As artificial intelligence-based tools become more widespread in the business industry, cloud service companies are debuting tools that explain the artificial intelligence algorithms they use to provide more transparency and assure users of their ethical behavior. That’s because regulated industries are demanding it. Capital One and Bank of America are just two such companies interested in using AI to improve detection of fraud, but want to know how the algorithms work before they implement such tools. Continue reading Accounting, Finance Industries Demand Explainable AI Tools

IBM Creates Machine-Learning Aided Watermarking Process

IBM now has a patent-pending, machine learning enabled watermarking process that promises to stop intellectual property theft. IBM manager of cognitive cybersecurity intelligence Marc Ph. Stoecklin described how the process embeds unique identifiers into neural networks to create “nearly imperceptible” watermarks. The process, recently highlighted at the ACM Asia Conference on Computer and Communications Security (ASIACCS) 2018 in Korea, might be productized soon, either within IBM or as a product for its clients. Continue reading IBM Creates Machine-Learning Aided Watermarking Process

Samsung Fund to Boost Startups with New Approaches to AI

Some startups are trying to create another form of AI than deep learning, to minimize the amount of training, data and server power needed. Samsung Next, the South Korean company’s venture capital unit, just launched the Q Fund to jumpstart this idea by funding companies focusing on new ways of developing artificial intelligence. One of Q Fund’s first investments is Vicarious, a startup that wants to give machines “imagination” and is inspired by biology to make machines learn more quickly. Continue reading Samsung Fund to Boost Startups with New Approaches to AI

The Best New Products Displayed at Augmented World Expo

Several demos stood out at the 9th annual Augmented World Expo in Santa Clara, California last week. The most compelling involved a holographic display from Brooklyn-based Looking Glass Factory. Co-founder and CEO Shawn Frayne and his team have been working for a few years on a technique that “blends the best of volumetric rendering and light field projection.” Also compelling was a markerless multi-person tracking system that runs off a single video feed, developed by a Canadian computer vision/deep learning company named wrnch. And marking its first exhibit in the United States since launching its latest satellite office in San Francisco this April, Japanese company Miraisens demonstrated how a suite of effects could be used to enhance extended reality experiences. Continue reading The Best New Products Displayed at Augmented World Expo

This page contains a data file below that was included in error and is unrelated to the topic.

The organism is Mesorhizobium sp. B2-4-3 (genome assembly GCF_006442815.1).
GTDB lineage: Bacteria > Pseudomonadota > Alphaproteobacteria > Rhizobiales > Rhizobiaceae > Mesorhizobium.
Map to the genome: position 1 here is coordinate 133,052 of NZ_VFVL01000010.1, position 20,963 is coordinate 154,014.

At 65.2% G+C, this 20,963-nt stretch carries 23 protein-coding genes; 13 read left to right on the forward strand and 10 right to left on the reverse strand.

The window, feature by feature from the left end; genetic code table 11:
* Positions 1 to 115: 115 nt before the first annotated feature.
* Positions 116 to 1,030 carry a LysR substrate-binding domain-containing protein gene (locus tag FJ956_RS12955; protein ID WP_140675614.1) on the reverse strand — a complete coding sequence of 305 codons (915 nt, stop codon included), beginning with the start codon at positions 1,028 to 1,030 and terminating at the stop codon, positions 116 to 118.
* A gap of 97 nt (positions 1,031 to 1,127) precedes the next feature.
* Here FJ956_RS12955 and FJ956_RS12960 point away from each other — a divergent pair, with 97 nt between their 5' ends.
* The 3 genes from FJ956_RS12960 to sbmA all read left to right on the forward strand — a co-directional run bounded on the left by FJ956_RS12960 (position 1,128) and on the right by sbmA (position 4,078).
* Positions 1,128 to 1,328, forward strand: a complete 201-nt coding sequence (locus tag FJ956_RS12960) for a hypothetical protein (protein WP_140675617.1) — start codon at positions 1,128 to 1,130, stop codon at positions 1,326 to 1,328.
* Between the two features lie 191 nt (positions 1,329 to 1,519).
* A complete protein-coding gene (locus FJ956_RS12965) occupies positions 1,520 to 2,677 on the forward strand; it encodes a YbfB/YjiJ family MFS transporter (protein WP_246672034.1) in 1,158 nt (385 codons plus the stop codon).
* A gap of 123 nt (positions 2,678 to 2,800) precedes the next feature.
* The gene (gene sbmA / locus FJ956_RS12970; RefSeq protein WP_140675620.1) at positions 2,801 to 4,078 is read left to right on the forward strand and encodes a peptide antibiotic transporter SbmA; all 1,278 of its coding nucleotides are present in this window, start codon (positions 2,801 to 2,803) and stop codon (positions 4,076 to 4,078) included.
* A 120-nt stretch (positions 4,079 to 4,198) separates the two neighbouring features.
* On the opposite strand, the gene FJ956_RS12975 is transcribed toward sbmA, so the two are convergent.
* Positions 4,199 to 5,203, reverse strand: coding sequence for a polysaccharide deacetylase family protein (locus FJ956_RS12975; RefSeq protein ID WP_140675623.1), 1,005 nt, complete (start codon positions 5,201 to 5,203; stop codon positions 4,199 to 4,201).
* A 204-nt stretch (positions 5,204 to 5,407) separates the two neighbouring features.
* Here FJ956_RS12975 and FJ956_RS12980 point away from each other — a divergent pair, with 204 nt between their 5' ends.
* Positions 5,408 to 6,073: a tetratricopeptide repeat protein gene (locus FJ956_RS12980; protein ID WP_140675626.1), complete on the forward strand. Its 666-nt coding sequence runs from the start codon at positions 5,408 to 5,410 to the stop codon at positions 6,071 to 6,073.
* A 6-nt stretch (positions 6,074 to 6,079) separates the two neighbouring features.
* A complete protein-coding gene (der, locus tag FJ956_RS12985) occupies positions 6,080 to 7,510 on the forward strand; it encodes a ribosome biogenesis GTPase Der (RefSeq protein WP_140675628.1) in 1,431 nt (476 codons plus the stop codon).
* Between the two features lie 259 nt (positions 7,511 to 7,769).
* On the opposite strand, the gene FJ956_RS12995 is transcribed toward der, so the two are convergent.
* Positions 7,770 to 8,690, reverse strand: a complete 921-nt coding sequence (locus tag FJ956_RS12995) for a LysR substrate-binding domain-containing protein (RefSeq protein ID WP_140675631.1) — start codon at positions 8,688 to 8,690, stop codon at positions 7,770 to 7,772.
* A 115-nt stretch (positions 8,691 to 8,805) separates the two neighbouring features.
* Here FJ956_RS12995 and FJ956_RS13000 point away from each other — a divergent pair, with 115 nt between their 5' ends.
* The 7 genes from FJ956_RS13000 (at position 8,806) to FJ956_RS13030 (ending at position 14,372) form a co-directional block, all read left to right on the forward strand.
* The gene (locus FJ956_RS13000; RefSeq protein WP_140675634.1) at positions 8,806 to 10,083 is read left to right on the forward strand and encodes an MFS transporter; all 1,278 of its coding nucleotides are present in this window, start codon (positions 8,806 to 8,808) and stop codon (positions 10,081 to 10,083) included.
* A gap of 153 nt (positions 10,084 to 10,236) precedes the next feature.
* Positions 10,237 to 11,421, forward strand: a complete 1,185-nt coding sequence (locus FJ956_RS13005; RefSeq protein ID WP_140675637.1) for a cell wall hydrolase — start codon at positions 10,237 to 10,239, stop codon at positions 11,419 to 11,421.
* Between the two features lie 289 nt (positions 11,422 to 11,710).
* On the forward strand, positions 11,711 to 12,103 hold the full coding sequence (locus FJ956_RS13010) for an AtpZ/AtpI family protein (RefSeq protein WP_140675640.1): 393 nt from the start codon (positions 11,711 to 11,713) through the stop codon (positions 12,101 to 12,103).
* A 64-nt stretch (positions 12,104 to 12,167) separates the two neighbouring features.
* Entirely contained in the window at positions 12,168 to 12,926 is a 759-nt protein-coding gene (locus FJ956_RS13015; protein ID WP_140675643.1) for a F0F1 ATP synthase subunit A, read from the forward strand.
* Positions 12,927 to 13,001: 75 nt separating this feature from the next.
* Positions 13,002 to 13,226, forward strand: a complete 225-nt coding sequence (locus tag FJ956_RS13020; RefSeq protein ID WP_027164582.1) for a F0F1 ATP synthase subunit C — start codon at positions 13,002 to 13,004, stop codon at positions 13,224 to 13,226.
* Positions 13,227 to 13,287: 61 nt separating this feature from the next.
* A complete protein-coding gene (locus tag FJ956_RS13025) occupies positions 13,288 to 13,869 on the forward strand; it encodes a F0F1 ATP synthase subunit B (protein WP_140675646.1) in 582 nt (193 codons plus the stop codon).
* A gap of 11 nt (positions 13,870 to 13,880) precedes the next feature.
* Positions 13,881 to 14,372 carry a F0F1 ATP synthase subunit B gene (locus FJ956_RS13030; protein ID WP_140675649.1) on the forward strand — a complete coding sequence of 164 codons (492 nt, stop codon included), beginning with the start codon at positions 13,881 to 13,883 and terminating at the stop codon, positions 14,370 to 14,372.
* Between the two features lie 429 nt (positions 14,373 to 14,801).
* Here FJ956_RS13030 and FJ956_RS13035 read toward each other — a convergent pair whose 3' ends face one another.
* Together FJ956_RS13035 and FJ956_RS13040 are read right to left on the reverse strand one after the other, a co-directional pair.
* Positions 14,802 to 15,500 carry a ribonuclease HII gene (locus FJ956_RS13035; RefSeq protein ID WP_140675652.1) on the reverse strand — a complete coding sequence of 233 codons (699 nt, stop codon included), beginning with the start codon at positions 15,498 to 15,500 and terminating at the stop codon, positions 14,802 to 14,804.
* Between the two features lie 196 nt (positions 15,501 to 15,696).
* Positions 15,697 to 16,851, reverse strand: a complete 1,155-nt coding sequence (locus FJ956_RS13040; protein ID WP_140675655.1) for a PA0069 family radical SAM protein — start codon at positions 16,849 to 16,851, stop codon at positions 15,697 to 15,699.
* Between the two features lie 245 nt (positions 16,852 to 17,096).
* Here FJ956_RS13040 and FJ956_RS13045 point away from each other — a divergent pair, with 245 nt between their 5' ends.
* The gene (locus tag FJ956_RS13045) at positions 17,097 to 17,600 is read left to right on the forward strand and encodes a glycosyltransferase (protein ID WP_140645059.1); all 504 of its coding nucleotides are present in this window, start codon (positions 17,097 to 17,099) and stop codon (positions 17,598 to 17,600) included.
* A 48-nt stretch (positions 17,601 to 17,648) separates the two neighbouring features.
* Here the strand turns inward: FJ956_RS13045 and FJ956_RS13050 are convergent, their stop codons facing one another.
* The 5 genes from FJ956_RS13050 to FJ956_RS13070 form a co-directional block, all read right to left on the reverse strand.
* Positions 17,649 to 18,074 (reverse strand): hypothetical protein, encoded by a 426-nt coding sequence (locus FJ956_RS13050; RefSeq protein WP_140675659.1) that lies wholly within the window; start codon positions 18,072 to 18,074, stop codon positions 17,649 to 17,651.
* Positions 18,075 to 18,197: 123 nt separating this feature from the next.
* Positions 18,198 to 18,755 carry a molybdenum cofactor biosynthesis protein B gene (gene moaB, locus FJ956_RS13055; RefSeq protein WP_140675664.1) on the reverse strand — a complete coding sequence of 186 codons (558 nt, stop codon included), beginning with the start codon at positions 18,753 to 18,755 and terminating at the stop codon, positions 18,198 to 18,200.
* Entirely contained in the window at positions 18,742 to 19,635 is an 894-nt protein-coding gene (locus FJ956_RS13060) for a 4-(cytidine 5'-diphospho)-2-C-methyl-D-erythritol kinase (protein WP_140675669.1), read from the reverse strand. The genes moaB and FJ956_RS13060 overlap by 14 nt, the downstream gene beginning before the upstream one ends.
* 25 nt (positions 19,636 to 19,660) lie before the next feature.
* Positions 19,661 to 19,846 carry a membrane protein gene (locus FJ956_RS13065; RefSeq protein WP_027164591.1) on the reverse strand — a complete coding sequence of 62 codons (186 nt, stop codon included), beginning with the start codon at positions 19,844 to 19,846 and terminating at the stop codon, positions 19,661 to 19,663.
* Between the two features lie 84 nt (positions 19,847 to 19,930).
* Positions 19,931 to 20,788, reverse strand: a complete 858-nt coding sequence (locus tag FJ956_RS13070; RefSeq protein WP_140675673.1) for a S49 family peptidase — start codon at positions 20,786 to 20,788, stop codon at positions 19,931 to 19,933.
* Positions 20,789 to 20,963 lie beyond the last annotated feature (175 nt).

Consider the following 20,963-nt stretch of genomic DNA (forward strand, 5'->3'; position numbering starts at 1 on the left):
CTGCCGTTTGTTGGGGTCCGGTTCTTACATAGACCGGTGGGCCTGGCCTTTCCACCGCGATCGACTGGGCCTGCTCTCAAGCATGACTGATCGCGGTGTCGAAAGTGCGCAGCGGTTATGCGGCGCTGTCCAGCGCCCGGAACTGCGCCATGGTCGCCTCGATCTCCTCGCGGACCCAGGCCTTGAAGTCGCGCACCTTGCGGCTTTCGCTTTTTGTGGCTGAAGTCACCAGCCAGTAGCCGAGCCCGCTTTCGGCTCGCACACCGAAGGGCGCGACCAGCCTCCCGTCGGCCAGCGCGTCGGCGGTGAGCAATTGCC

Nvidia Emphasizes Software at Technicolor Experience Event

At the Technicolor Experience Center in Culver City, Nvidia held an event highlighting its decisive move into software, with artificial intelligence, virtual reality and other areas. Vice president of developer programs Greg Estes noted that the company has 850,000 developers all over the world in universities and labs as well as companies like Adobe. Its developer program provides hands-on training in AI and parallel computing, impacting the media and entertainment industry, as well as smart cities, autonomous vehicles and more. Continue reading Nvidia Emphasizes Software at Technicolor Experience Event